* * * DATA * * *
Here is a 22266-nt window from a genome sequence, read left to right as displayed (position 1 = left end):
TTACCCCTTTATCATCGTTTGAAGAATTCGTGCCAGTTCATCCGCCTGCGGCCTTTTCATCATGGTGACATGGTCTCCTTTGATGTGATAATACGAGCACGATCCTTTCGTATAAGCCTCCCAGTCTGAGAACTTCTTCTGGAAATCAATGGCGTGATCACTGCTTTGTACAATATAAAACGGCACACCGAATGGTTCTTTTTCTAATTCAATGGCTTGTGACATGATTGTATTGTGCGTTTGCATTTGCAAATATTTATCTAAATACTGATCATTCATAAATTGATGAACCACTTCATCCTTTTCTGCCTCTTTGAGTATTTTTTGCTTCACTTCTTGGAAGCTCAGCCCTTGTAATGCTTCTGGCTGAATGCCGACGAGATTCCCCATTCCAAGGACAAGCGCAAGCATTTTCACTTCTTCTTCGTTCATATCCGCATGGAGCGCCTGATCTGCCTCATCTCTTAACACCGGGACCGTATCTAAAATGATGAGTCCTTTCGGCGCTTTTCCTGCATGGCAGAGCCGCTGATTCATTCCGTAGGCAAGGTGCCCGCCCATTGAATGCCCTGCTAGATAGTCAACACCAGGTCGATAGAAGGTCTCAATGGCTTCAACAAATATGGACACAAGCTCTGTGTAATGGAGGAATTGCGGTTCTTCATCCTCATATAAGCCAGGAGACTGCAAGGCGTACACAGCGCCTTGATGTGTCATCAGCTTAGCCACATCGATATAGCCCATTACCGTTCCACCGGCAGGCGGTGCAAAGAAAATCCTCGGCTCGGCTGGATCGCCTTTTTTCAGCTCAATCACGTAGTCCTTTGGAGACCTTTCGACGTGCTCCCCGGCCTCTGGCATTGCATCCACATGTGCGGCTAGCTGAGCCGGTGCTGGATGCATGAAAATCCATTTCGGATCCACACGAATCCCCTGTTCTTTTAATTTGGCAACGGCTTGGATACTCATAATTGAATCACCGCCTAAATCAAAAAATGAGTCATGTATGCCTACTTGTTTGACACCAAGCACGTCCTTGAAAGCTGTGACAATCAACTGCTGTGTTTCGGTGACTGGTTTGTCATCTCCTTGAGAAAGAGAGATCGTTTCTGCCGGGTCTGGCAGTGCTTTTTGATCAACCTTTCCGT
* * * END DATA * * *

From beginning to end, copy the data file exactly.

Here is a 22266-nt window from a genome sequence, read left to right as displayed (position 1 = left end):
TTACCCCTTTATCATCGTTTGAAGAATTCGTGCCAGTTCATCCGCCTGCGGCCTTTTCATCATGGTGACATGGTCTCCTTTGATGTGATAATACGAGCACGATCCTTTCGTATAAGCCTCCCAGTCTGAGAACTTCTTCTGGAAATCAATGGCGTGATCACTGCTTTGTACAATATAAAACGGCACACCGAATGGTTCTTTTTCTAATTCAATGGCTTGTGACATGATTGTATTGTGCGTTTGCATTTGCAAATATTTATCTAAATACTGATCATTCATAAATTGATGAACCACTTCATCCTTTTCTGCCTCTTTGAGTATTTTTTGCTTCACTTCTTGGAAGCTCAGCCCTTGTAATGCTTCTGGCTGAATGCCGACGAGATTCCCCATTCCAAGGACAAGCGCAAGCATTTTCACTTCTTCTTCGTTCATATCCGCATGGAGCGCCTGATCTGCCTCATCTCTTAACACCGGGACCGTATCTAAAATGATGAGTCCTTTCGGCGCTTTTCCTGCATGGCAGAGCCGCTGATTCATTCCGTAGGCAAGGTGCCCGCCCATTGAATGCCCTGCTAGATAGTCAACACCAGGTCGATAGAAGGTCTCAATGGCTTCAACAAATATGGACACAAGCTCTGTGTAATGGAGGAATTGCGGTTCTTCATCCTCATATAAGCCAGGAGACTGCAAGGCGTACACAGCGCCTTGATGTGTCATCAGCTTAGCCACATCGATATAGCCCATTACCGTTCCACCGGCAGGCGGTGCAAAGAAAATCCTCGGCTCGGCTGGATCGCCTTTTTTCAGCTCAATCACGTAGTCCTTTGGAGACCTTTCGACGTGCTCCCCGGCCTCTGGCATTGCATCCACATGTGCGGCTAGCTGAGCCGGTGCTGGATGCATGAAAATCCATTTCGGATCCACACGAATCCCCTGTTCTTTTAATTTGGCAACGGCTTGGATACTCATAATTGAATCACCGCCTAAATCAAAAAATGAGTCATGTATGCCTACTTGTTTGACACCAAGCACGTCCTTGAAAGCTGTGACAATCAACTGCTGTGTTTCGGTGACTGGTTTGTCATCTCCTTGAGAAAGAGAGATCGTTTCTGCCGGGTCTGGCAGTGCTTTTTGATCAACCTTTCCGT